In fact, John Steinbeck who was writing about how his movie was adapted, wrote that not only Johnson the man who did it did better than his own novel. So the man who wrote Grapes of Wrath was crediting the man who adapted it and yet our own way of doing news and writing about films always privileges the director. Which makes me crazy I don’t believe in that. It’s also sad and easy for men to dismiss women in their memoirs. We all know the picture of this guy. He is very famous for being a director. People think about his films. He admits in his memoirs that he learned everything he knows from some middle-aged American woman whose name was Eve Unsell she was a producer for Universal Studios the first woman to have her own production company they sent her to England to fix their production company in England and she trained him. Could he at least mention her name in the memoir? Right? And people researching her might find her mentioned and be able to do more work on her. So it’s very easy to dismiss people.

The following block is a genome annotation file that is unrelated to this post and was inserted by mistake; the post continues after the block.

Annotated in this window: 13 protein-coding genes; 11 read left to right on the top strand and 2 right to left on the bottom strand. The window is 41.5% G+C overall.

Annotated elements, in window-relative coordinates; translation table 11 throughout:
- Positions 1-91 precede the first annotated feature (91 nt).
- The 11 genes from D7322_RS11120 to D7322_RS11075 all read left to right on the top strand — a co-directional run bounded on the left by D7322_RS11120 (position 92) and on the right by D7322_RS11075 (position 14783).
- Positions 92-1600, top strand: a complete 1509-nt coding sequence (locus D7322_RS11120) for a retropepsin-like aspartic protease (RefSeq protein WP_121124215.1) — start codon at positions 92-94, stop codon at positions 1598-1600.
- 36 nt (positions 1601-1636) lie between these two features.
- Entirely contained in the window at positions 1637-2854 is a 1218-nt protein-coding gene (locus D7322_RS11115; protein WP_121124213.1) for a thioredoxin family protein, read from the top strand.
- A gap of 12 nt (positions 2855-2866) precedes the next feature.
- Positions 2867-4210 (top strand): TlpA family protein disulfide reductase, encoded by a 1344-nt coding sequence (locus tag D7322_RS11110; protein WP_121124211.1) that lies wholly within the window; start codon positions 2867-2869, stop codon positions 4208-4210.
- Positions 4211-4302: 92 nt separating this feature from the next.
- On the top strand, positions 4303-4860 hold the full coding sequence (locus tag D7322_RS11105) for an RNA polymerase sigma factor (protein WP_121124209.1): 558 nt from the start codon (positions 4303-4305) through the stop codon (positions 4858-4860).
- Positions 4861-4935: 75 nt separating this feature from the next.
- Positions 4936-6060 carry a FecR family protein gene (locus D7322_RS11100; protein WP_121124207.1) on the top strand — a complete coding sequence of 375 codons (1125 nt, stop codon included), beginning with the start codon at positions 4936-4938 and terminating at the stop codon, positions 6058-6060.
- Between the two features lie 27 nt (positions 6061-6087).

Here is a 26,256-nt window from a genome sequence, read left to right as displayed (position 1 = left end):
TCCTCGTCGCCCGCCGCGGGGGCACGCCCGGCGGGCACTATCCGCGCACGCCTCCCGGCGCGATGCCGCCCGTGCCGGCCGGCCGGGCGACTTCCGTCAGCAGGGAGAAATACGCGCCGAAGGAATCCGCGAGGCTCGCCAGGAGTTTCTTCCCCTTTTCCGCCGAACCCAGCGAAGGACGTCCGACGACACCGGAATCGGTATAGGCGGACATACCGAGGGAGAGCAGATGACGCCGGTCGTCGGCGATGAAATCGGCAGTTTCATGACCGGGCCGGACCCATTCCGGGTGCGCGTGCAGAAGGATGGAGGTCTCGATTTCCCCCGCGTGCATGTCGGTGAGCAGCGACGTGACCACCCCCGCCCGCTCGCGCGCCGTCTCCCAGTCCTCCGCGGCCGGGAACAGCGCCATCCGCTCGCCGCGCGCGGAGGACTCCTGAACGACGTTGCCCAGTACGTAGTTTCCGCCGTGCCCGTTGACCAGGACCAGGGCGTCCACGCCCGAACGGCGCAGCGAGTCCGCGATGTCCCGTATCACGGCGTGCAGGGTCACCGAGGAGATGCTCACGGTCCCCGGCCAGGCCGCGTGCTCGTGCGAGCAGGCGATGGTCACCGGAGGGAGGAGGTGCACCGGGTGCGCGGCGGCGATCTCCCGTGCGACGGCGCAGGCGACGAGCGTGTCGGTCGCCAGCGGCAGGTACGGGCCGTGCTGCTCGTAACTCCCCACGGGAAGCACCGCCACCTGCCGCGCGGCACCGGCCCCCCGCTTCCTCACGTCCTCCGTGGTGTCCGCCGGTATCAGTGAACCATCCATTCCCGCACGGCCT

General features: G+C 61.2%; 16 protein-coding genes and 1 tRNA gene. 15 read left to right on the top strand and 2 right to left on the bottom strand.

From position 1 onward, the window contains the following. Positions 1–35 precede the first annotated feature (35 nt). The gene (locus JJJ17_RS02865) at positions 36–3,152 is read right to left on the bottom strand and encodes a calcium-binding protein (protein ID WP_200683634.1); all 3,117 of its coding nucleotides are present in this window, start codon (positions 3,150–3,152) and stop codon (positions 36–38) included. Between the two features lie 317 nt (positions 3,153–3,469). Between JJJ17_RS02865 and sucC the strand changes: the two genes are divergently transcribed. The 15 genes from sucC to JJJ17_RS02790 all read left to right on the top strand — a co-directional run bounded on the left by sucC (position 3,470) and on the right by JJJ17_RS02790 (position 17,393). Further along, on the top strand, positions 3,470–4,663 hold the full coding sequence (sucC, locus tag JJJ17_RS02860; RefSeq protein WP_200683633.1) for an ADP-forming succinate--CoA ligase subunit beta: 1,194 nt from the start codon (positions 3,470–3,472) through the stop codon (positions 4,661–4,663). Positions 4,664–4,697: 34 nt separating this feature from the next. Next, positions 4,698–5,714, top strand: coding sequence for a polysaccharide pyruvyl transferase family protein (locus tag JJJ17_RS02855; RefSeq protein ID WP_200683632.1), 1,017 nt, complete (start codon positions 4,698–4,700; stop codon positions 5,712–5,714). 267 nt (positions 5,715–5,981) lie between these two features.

Dr. Rosanne Welch discusses the women in her new book “When Women Wrote Hollywood” which covers female screenwriters from the Silents through the early 1940s when women wrote over 50% of films and Frances Marion was the highest paid screenwriter (male or female) and the first to win 2 Oscars. Yet, she fails to appear in film history books, which continue to regurgitate the myth that male directors did it all – even though it’s been proven that the only profitable movies Cecil B. de Mille ever directed were all written by Jeannie Macpherson film ever won for Best Picture was written by Robert E. Sherwood (who people have heard of, mostly due to his connection to Dorothy Parker) and Joan Harrison.
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